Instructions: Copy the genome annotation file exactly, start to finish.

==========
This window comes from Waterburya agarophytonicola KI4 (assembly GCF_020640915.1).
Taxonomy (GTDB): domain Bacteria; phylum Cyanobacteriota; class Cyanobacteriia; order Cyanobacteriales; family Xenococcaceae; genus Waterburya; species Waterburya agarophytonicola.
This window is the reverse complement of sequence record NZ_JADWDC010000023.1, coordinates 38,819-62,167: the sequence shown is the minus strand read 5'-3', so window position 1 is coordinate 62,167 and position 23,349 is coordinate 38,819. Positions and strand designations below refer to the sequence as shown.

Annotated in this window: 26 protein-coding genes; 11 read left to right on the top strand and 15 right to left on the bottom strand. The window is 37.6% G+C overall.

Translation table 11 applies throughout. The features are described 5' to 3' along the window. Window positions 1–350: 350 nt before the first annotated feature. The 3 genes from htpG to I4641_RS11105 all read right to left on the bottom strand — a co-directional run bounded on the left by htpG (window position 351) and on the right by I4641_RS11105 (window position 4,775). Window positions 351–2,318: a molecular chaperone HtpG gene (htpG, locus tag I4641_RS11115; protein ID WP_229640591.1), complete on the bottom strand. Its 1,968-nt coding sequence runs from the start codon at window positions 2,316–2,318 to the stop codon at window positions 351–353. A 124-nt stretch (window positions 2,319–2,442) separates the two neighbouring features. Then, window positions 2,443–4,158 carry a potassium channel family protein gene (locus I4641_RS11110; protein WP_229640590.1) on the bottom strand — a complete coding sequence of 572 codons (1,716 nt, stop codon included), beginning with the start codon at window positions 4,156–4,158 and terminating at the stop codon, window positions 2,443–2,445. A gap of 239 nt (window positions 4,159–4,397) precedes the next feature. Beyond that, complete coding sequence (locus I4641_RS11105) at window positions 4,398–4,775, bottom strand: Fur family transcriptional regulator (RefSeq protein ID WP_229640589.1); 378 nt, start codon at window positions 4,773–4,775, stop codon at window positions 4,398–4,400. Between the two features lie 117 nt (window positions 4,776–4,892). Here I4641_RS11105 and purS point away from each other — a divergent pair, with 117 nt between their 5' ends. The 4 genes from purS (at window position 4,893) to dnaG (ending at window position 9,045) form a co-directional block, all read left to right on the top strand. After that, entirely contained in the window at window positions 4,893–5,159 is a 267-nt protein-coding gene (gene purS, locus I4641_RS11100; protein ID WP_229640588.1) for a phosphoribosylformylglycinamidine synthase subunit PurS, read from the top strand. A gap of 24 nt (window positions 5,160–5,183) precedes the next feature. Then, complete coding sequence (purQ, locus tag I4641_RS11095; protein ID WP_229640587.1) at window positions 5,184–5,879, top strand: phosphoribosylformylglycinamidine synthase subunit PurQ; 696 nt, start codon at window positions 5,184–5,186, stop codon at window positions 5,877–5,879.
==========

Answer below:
This window comes from Waterburya agarophytonicola KI4 (assembly GCF_020640915.1).
Taxonomy (GTDB): domain Bacteria; phylum Cyanobacteriota; class Cyanobacteriia; order Cyanobacteriales; family Xenococcaceae; genus Waterburya; species Waterburya agarophytonicola.
This window is the reverse complement of sequence record NZ_JADWDC010000023.1, coordinates 38,819-62,167: the sequence shown is the minus strand read 5'-3', so window position 1 is coordinate 62,167 and position 23,349 is coordinate 38,819. Positions and strand designations below refer to the sequence as shown.

Annotated in this window: 26 protein-coding genes; 11 read left to right on the top strand and 15 right to left on the bottom strand. The window is 37.6% G+C overall.

Translation table 11 applies throughout. The features are described 5' to 3' along the window. Window positions 1–350: 350 nt before the first annotated feature. The 3 genes from htpG to I4641_RS11105 all read right to left on the bottom strand — a co-directional run bounded on the left by htpG (window position 351) and on the right by I4641_RS11105 (window position 4,775). Window positions 351–2,318: a molecular chaperone HtpG gene (htpG, locus tag I4641_RS11115; protein ID WP_229640591.1), complete on the bottom strand. Its 1,968-nt coding sequence runs from the start codon at window positions 2,316–2,318 to the stop codon at window positions 351–353. A 124-nt stretch (window positions 2,319–2,442) separates the two neighbouring features. Then, window positions 2,443–4,158 carry a potassium channel family protein gene (locus I4641_RS11110; protein WP_229640590.1) on the bottom strand — a complete coding sequence of 572 codons (1,716 nt, stop codon included), beginning with the start codon at window positions 4,156–4,158 and terminating at the stop codon, window positions 2,443–2,445. A gap of 239 nt (window positions 4,159–4,397) precedes the next feature. Beyond that, complete coding sequence (locus I4641_RS11105) at window positions 4,398–4,775, bottom strand: Fur family transcriptional regulator (RefSeq protein ID WP_229640589.1); 378 nt, start codon at window positions 4,773–4,775, stop codon at window positions 4,398–4,400. Between the two features lie 117 nt (window positions 4,776–4,892). Here I4641_RS11105 and purS point away from each other — a divergent pair, with 117 nt between their 5' ends. The 4 genes from purS (at window position 4,893) to dnaG (ending at window position 9,045) form a co-directional block, all read left to right on the top strand. After that, entirely contained in the window at window positions 4,893–5,159 is a 267-nt protein-coding gene (gene purS, locus I4641_RS11100; protein ID WP_229640588.1) for a phosphoribosylformylglycinamidine synthase subunit PurS, read from the top strand. A gap of 24 nt (window positions 5,160–5,183) precedes the next feature. Then, complete coding sequence (purQ, locus tag I4641_RS11095; protein ID WP_229640587.1) at window positions 5,184–5,879, top strand: phosphoribosylformylglycinamidine synthase subunit PurQ; 696 nt, start codon at window positions 5,184–5,186, stop codon at window positions 5,877–5,879.